McCain made a pretty smart choice: someone who has everything that he lacks to get the conservative Republican base excited about his candidacy – and a woman. I’m also not a feminist, but from plain schadenfreude, I’m tickled to see the Republicans as the ones running a serious female candidate on a national ticket. (I’m not sure Ferraro counted as serious. And Hillary didn’t make it onto a ticket.) It’s going to be fun watching the feminists go through their contortions for the next few months, trying to explain why they don’t want a woman as vice president (and a vice president who incidentally stands a good chance to inherit the presidency; a fact which could make me even happier about voting for them).

Caveat: There’s a catch, of course. In addition to distrusting McCain himself, who is still the lead name, I probably won’t vote Republican this year because it’s inappropriate/wrong for a married mother of five to hold a position of such authority, and one that will take her so much away from her family. It’s a little pointless to have five children, and then not raise them wholeheartedly. And as vice president, one step away from the presidency, her authority will far supercede her husband’s, which is not right. Fun as it maybe to have the Republicans running the female candidate, I still don’t want a woman in the White House.

We’re revisiting the subject of restricted duty hours. As Aggravated DocSurg comments in his humor-laced sarcasm, any sane person would be happy to be working less; so I must not be sane, to be a resident arguing for longer hours. But I think the “old fogies” have a point; and we ought to listen to them before it’s too late to turn this around.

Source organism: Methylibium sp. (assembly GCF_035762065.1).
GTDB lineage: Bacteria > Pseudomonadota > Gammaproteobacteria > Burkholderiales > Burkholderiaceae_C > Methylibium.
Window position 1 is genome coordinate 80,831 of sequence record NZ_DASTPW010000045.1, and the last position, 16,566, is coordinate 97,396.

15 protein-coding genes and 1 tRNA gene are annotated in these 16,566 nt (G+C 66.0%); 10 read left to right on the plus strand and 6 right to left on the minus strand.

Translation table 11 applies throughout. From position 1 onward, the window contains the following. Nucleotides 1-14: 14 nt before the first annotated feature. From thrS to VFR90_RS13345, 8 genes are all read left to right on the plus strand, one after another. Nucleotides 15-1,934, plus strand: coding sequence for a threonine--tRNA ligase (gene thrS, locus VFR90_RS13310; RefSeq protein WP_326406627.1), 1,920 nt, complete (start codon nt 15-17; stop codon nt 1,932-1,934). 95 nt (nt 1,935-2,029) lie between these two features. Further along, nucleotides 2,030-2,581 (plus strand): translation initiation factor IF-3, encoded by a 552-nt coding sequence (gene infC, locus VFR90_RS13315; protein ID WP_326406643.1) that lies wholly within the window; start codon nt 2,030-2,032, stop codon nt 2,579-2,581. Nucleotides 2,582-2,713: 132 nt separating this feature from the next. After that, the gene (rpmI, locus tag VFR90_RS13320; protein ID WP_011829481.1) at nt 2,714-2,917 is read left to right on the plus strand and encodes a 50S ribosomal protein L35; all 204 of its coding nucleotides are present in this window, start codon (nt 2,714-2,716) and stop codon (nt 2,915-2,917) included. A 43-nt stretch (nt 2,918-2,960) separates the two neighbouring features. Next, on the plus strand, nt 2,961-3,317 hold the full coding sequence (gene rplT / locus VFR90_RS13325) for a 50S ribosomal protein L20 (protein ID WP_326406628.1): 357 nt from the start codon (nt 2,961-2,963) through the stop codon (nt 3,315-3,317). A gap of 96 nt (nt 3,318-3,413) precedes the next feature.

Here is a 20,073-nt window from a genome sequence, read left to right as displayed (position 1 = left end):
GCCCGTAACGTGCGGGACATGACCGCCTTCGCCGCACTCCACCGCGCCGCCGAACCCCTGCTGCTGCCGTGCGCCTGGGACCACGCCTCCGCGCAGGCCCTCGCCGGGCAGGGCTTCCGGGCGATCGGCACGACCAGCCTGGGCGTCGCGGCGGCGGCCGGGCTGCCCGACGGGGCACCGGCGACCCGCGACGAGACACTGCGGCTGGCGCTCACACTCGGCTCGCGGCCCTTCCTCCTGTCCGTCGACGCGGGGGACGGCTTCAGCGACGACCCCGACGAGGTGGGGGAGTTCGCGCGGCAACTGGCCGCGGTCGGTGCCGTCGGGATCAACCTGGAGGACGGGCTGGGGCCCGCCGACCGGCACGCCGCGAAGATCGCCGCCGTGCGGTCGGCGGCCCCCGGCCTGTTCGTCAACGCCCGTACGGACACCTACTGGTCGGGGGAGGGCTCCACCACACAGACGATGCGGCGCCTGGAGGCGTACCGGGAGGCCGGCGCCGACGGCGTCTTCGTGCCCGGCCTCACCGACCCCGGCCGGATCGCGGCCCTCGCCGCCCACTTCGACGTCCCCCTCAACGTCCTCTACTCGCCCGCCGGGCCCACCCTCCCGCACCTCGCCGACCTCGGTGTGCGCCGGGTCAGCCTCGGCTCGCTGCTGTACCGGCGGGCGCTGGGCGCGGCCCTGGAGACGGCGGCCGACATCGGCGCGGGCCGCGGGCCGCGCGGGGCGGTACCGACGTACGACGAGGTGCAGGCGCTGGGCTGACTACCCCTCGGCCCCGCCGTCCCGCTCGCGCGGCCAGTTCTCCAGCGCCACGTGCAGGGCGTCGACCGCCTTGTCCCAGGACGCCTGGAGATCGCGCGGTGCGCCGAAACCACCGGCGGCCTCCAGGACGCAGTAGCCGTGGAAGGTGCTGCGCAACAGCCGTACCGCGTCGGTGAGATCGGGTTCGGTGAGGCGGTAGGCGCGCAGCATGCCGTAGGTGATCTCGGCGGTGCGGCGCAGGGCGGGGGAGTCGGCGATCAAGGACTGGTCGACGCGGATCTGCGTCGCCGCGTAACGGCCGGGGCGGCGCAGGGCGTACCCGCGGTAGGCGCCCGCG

This essay by a neurosurgeon (beyond being an extraordinary demonstration of how to claim to be superhuman, without being arrogant) has applications for all surgeons. Dr. Vates argues that neurosurgeons are unique because they deal with the only non-replaceable, non-repairable part of the human body, which is true; and that they are a breed apart, and that’s true as well. But he also suggests that if you think a surgeon’s ability to perform complex or delicate operations is impaired by fatigue, the solution ought to be to get really good at the procedure, so as to have room to work with when you’re tired. He repeats the line, which ought to be a self-evident truism, but apparently doesn’t compute for the folks at ACGME, that there are no hour restrictions in private practice, and that if we’re concerned about fatigue impairing judgment, that too should be practiced first under supervision.

Apparently some idiots are seriously proposing limiting the work week even farther, to 56 or 48 hours. I object. 80hrs is barely enough now; frequent readers of my blog will have recognized that I regard this as a rule made to be broken. If they cut it down to 56, they will have to extend the length of the residencies; right now, most people are 30 by the time they finish residency, let alone non-traditional students. Lifestyle may not be an issue under that regime, but paying back debts in time to have some money saved for retirement will be.